who takes a poetry film as a sheer translation from the written into the audio-visual form of a film will not be glad with the results – a poem is not to be misunderstood as a script for a short film.
Nevertheless, the genre has much to offer, and more and more people seem to become aware of this fact. Within a decade an international audience formed, which is watching and discussing poetry films on various festivals and platforms. In Germany, ZEBRA is the world’s biggest Poetry Film Festival, taking place every two years in Berlin, last October 2014 for the 7th time. What is fascinating people about this category of short film?
The Poetryfilmchannel considers poetry films as ›risky experiments‹. They are not being realised at the cost of the text they refer to. Rather, the poetry film interprets and transfers the poem into an audio-visual media (the film), adding new aspects to the text as well as inviting the viewer to read the poem itself again, anew. By now poems are being written in order to take the shape of a film, which takes them close to the music video – with the difference that poetry films are not being produced for a commercial reason or context but generally emerge from an independent art scene.
Recently, this kind of short film became more and more popular in the educational context of school and college. Poems offer an open, multi-layered space for visual interpretation. Contemporary as the genre appears, the poetry film still has to assert itself: the realisation of a convincing poetry film is not an easy task but a time consuming undertaking – and a challenge in many ways. Considering the multifaceted meanings and relations of words and expressions that are characteristic for a poem, the visual transformation from word to image (be it a live action film or an animation) as well as the design of the sound/the voice-over bear a high risk for failure.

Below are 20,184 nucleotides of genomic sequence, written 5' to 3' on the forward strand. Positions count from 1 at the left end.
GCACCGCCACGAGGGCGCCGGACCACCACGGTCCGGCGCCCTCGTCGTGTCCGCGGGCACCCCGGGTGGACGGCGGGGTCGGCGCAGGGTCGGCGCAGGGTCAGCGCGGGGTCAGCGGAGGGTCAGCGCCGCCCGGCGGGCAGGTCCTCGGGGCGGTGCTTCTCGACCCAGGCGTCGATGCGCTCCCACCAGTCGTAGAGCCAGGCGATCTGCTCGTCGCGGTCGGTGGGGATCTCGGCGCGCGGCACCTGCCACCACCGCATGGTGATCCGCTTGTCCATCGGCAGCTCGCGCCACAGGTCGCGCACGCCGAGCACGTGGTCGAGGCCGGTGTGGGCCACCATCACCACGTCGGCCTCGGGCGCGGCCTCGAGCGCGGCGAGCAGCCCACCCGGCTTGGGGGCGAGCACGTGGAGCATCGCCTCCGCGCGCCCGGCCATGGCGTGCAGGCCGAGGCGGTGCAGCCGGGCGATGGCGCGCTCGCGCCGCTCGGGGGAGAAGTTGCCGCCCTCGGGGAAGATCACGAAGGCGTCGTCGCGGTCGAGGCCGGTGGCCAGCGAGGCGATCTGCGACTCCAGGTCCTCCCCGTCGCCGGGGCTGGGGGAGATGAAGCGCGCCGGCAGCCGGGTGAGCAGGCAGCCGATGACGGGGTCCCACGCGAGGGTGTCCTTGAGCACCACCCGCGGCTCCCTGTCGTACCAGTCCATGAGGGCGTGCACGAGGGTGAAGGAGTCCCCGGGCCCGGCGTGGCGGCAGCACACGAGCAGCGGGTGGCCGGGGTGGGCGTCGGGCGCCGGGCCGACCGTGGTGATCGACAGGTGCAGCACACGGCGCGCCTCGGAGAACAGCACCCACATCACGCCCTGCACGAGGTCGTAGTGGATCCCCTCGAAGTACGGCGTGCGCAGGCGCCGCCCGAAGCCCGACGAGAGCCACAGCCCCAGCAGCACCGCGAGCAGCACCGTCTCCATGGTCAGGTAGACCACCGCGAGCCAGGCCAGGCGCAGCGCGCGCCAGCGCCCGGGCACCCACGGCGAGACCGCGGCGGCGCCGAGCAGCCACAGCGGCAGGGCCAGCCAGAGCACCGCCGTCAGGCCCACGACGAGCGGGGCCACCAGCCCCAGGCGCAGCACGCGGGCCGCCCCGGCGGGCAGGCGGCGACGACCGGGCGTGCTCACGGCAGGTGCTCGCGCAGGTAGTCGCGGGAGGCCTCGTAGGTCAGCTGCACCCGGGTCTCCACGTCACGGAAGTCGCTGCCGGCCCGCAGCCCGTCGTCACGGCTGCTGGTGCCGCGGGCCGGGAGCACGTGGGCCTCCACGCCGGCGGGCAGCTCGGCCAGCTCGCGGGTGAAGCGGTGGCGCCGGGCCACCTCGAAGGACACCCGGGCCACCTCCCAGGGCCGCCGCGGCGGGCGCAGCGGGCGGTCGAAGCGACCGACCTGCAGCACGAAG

This is why the title’s question mark seems crucial to us. When asking a contemporary poet about the poetry film, many seem to have a bearish attitude towards the genre. Although feeling flattered when one of their works gets the attention of being translated into the film form, many poets show a critical attitude, dissatisfaction, lack of understanding or a general reservation. Only a few take the chance to interact with the filmmakers in order to influence or even contribute to the outcome. Here, the Poetryfilmchannel wants to initiate and open the discussion (and possibly even collaboration) forum from which both sides – writers as well as filmmakers – ideally will be able to benefit.
Call for Essays
We decided to open the blog’s discussion on a very general level in order to prepare the ground for more specific investigations in future editions. What makes an engaging poetry film? By which characteristics a poetry film is able to develop a certain fascination? Is there any general answer or do we have to look more precisely into the categories of live action and animation film? Are there certain sorts of poems which are particularly suitable for a translation into the audio-visual media? In which way do sound and voice-over determine the outcome? How come so many poetry films appear to only scratch the surface and fail to take us deeper into the meaning of the poem?
The discussion will consist of short blogs in an open form, about 3000–4000 signs in length. We will invite practitioners in the field to contribute their texts but encourage and welcome anyone interested to submit their own statement or opinion. By the end of this year, we aim at publishing the first edition of the Poetry Film Magazine from the texts and statements received.
We are looking forward to an engaging and lively discussion!
All the Best,
Aline Helmcke, Guido Naschert